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  1. #1
    Interested Backpacker
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    Average budget to tour Trans Am?

    Just curious, what is the average cost to do a tour across the US? Let's say 75% camping with half of that at free or stealth sites and the balance at hotels. About half of the meals at restaurants and the other half cooked at the campsite with groceries picked up along the way. Just trying to get a budget in mind.

    If I can figure out a cost per mile, will that hold true for a longer tour on the Northern Tier or a shorter tour on the Southern Tier? I would be interested in total on route costs from others who have traversed these United States from sea to shining sea.

  2. #2
    Senior Member staehpj1's Avatar
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    It will vary widely person to person. I find $30 comfortable, but get rooms less frequently than you propose. I am inclined to get breakfast in a diner and sometimes lunch or dinner at either a diner, burger joint, or subway with the odd barbecue joint thrown in.

    I think the ST and TA are similar in costs, but I have not done the NT. If I had to guess I'd say the NT would be about the same.

    I find that I like to have both more time and more money than I will need and the freedom from the tyranny of a timetable or budget.

    Oh, and I have found that I don't necessarily spend that much more than I would at home. This was especially true when I was buying gasoline for a long commute. I might have actually spent less on tour than off at that time.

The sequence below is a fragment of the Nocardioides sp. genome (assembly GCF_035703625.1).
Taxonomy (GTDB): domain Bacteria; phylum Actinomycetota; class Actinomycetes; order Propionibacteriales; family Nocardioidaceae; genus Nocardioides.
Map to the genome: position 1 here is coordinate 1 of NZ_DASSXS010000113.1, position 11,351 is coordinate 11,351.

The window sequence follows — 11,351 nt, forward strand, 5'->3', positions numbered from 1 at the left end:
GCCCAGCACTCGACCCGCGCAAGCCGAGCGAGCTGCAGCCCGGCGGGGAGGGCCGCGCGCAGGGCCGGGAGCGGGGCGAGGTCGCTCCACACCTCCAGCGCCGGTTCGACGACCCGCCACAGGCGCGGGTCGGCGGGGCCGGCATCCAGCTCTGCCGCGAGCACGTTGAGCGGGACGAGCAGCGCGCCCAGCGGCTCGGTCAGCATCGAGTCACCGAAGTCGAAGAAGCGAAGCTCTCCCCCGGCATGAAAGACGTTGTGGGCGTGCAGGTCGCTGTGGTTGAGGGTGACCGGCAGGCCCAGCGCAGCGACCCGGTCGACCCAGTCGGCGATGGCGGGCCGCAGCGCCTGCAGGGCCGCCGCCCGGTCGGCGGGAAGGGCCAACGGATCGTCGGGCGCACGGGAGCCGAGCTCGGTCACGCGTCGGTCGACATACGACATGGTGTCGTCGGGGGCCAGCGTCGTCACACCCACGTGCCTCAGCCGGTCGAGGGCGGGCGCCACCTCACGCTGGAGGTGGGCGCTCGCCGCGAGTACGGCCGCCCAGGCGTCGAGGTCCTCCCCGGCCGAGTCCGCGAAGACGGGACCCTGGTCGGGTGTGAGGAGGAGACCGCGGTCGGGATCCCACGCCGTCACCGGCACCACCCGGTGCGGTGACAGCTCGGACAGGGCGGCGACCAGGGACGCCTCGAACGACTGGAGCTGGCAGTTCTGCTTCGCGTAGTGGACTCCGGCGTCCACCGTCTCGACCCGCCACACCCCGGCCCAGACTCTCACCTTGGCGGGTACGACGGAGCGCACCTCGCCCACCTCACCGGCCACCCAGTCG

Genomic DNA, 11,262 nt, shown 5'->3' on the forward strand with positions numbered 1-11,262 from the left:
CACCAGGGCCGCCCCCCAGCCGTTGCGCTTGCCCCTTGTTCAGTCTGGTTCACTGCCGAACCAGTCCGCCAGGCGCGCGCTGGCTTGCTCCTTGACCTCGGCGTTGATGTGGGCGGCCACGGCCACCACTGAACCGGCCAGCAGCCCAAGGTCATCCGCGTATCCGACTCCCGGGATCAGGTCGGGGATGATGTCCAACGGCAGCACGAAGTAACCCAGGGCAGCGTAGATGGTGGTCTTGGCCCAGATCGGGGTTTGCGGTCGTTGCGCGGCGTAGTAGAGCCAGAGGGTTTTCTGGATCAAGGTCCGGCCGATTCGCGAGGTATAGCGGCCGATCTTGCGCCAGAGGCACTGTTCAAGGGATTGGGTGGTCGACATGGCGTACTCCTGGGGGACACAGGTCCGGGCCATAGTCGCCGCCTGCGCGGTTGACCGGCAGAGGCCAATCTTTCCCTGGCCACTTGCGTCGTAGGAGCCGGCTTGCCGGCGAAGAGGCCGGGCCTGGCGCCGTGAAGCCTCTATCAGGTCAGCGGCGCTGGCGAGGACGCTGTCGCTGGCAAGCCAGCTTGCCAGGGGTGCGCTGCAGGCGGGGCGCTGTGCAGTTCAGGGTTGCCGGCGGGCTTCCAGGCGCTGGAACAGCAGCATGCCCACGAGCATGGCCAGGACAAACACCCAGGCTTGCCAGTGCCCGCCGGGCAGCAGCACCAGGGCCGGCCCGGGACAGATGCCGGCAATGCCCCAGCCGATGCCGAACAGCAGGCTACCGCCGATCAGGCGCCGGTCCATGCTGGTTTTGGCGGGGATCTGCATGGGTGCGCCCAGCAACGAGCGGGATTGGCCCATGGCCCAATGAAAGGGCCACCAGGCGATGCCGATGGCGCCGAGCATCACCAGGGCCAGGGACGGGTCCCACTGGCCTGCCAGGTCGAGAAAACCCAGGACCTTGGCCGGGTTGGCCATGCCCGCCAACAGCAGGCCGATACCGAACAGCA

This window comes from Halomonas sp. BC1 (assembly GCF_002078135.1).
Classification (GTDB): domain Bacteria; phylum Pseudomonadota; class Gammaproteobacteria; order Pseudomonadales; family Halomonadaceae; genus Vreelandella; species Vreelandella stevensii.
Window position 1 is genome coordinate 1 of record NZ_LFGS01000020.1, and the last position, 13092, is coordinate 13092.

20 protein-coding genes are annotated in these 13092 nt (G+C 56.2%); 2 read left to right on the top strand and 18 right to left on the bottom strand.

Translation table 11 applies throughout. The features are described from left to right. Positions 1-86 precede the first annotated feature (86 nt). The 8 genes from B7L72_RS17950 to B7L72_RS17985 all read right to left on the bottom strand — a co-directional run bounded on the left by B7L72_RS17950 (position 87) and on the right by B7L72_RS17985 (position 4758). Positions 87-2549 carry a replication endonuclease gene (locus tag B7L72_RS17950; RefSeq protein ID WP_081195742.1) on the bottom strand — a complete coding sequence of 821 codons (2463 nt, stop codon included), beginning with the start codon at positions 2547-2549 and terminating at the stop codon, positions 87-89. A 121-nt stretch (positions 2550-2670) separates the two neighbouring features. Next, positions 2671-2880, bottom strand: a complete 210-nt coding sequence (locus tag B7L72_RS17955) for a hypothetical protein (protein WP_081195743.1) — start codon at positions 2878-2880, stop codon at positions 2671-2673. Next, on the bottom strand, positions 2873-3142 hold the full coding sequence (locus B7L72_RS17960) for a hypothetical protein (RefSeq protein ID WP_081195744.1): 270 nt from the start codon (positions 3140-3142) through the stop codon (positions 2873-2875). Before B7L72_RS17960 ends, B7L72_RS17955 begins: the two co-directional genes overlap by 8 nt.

3. #3
    Garlic
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    I rode the Northern Tier route recently for $25/day, with a motel every week and lots of good luck at free camping. From what I saw, that was on the low side, with plenty of cyclists easily topping $50 a day, and a few over $100. On the low end, I met a cyclist who had been living on his bike for several years at $5000 and 8000 miles per year, and he seemed healthy and had all his teeth. He was not above a little dumpster diving and roadkill harvesting. There's quite a range out there.

  4. #4
    imi
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    Average budget to tour Trans Am?

    The main costs for me are food from supermarkets and staying at campsites when not wild camping.

    I eat fairly basically: oats, bananas, pb-sandwiches, beans and rice, drink just water.
    Actually, the most expensive part of my daily food budget is bananas.

    I try to average every second night at a campsite, though the allure of hot showers is often irresistable after a long day in the saddle

    This is about as basic as I want to go. Wild camping and dumpster diving, or eating at diners and staying at motels would change the budget drastically, but the above is my sweet spot

    With 20 dollars/day I'd happily set off across the USA, 30/day as Staehp1 says would allow me hot showers everyday, and yeah, the older I get, the more I love starting and finishing the day with hot showers

  5. #5
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    This comes up at least once/year. Here is the most recent thread I could find:

    Cost of touring.

    As noted, what people spend varies widely. For example, some people who eat out are satisfied with a $5 foot long from Subway or a Whopper and fries from BK. Others want/need somerthing more and/or different that costs more. When it comes to cooking, sone people are satisfied with simple, inexpensive meals like rice and beans. I tend cook more elaborate meals, the ingredients for which cost more. Grilled a few salmon steaks on the 4th of July during one tour. In short, your personal preferences will likely affect your budget.